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Sea Sunset LandscapeSunset at Sea and Great Cormorant
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Sunset at Sea and Great Cormorant, Jūras krauklis (Phalacrocorax carbo), Kurzemes jūrmala, Baltijas jūra, Saulriets, Silueti

Sunset at Sea and Great Cormorant

Code: U-041-19
Author: Aivars Gulbis
Photo taken on April 22, 2019
FREE 1000 x 667 px
72 dpi
66 KB
S 1748 x 1165 px
14.8 x 9.87 cm / 300 dpi
MB
M 3000 x 2000 px
25.4 x 16.93 cm / 300 dpi
L 5691 x 3794 px
48.18 x 32.12 cm / 300 dpi
11.7 MB

The great cormorant (Phalacrocorax carbo), known as the great black cormorant across the Northern Hemisphere, the black cormorant in Australia, the large cormorant in India and the black shag further south in New Zealand, is a widespread member of the cormorant family of seabirds. The genus name is Latinised Ancient Greek, from φαλακρός (phalakros, "bald") and κόραξ (korax, "raven"), and carbo is Latin for "charcoal".

It breeds in much of the Old World and the Atlantic coast of North America.

Great cormorant
 Kingdom:     Animalia
 Phylum:  Chordata
 Class:  Aves
 Order:  Suliformes
 Family:  Phalacrocoracidae
 Genus:  Phalacrocorax
 Species:  P. carbo

Taxonomy and etymology
The 80–100 cm (31–39 in) long white-breasted cormorant P. c. lucidus found in sub-Saharan Africa, has a white neck and breast. It is often treated as a full species, Phalacrocorax lucidus (e.g. Sibley & Monroe 1990, Sinclair, Hockey & Tarboton 2002).

In addition to the Australasian and African forms, Phalacrocorax carbo novaehollandiae and P. c. lucidus mentioned above, other geographically distinct subspecies are recognised, including P. c. sinensis (western Europe to east Asia), P. c. maroccanus (north-western Africa), and P. c. hanedae (Japan).

Some authors treat all these as allospecies of a P. carbo superspecies group.

In New Zealand, the subspecies P. c. novaehollandiae is known as the black shag or by its Māori name; "kawau". The syntype is in the collection of the Museum of New Zealand Te Papa Tongarewa.

Description
The great cormorant is a large black bird, but there is a wide variation in size in the species' wide range. Weight is reported to vary from 1.5 kg (3.3 lb) to 5.3 kg (12 lb). Males are typically larger and heavier than females, with the nominate race (P. c. carbo) averaging about 10% larger in linear measurements than the smallest race in Europe (P. c. sinensis). The lightest average weights cited are in Germany (P. c. sinensis), where 36 males averaged 2.28 kg (5.0 lb) and 17 females averaged 1.94 kg (4.3 lb). The highest come from Prince Edward Island in Canada (P. c. carbo), where 11 males averaged 3.68 kg (8.1 lb) and 11 females averaged 2.94 kg (6.5 lb). Length can vary from 70 to 102 cm (28 to 40 in) and wingspan from 121 to 160 cm (48 to 63 in). They are tied as the second largest extant species of cormorant after the flightless cormorant, with the Japanese cormorant averaging at a similar size. In bulk if not in linear dimensions, the Blue-eyed shag species complex of the Southern Oceans are scarcely smaller at average. It has a longish tail and yellow throat-patch. Adults have white patches on the thighs and on the throat in the breeding season. In European waters it can be distinguished from the common shag by its larger size, heavier build, thicker bill, lack of a crest and plumage without any green tinge. In eastern North America, it is similarly larger and bulkier than double-crested cormorant, and the latter species has more yellow on the throat and bill and lack the white thigh patches frequently seen on great cormorants. Great cormorants are mostly silent, but they make various guttural noises at their breeding colonies.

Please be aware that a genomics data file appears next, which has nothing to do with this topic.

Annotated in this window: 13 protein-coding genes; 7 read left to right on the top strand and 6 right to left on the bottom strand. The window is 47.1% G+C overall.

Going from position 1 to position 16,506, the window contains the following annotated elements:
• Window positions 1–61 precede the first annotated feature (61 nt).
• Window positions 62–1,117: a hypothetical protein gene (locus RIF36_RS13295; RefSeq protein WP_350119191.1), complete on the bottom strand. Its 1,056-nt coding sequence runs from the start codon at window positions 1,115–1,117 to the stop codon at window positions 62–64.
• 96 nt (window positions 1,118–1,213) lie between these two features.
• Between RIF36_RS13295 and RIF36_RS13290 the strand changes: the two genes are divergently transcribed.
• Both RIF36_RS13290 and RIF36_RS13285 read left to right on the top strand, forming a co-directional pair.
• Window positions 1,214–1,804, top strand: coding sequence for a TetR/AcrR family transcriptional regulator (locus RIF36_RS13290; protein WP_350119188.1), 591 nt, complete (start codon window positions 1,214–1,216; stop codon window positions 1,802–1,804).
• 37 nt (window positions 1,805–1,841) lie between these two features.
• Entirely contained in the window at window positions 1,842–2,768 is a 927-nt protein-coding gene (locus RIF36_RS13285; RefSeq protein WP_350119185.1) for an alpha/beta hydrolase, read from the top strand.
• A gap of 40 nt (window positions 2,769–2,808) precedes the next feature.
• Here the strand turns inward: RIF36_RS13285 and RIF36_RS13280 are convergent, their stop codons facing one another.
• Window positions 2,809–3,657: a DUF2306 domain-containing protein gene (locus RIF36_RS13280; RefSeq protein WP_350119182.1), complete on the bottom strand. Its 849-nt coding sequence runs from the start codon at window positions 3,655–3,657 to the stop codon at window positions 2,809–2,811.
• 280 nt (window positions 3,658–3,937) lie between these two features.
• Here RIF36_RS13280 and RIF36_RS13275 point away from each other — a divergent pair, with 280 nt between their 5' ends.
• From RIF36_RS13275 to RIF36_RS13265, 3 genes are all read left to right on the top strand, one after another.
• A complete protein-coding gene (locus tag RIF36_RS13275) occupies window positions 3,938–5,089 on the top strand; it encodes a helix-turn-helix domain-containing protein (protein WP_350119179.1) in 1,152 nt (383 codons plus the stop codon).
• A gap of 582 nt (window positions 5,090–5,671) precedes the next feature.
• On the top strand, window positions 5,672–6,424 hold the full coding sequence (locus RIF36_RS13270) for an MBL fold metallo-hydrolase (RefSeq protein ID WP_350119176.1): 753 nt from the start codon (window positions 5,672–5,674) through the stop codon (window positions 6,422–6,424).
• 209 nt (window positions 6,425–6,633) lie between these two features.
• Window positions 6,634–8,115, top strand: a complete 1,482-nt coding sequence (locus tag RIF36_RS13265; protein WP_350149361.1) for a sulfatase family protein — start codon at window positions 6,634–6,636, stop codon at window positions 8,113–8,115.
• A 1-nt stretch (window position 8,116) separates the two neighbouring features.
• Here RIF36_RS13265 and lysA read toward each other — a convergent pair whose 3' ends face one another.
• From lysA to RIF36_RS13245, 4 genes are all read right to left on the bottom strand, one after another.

Variations
A very rare variation of the great cormorant is caused by albinism. The Phalacrocorax carbo albino suffers from poor eyesight and/or hearing, thus it rarely manages to survive in the wild.

Distribution
This is a very common and widespread bird species. It feeds on the sea, in estuaries, and on freshwater lakes and rivers. Northern birds migrate south and winter along any coast that is well-supplied with fish.

In Serbia, the cormorant lives in Vojvodina. However, after 1945 many artificial lakes were formed in Serbia; some of them became potential habitats for cormorants. Currently, on the Lake Ćelije, formed in 1980, there is a resident colony of cormorants, who nest there and are present throughout the year, except January–February 1985 and February 2012 when the lake surface was completely frozen.

The type subspecies, P. c. carbo, is found mainly in Atlantic waters and nearby inland areas: on western European coasts and south to North Africa, the Faroe Islands, Iceland and Greenland; and on the eastern seaboard of North America, though in America it breeds only in the north of its range, in the Canadian maritime provinces. The subspecies P. c. novaehollandiae is found in Australian waters.
en.wikipedia.org

Sunset at Sea and Great Cormorant

Code: U-041-19
Author: Aivars Gulbis
Photo taken on April 22, 2019
FREE 1000 x 667 px
72 dpi
66 KB
S 1748 x 1165 px
14.8 x 9.87 cm / 300 dpi
MB
M 3000 x 2000 px
25.4 x 16.93 cm / 300 dpi
L 5691 x 3794 px
48.18 x 32.12 cm / 300 dpi
11.7 MB
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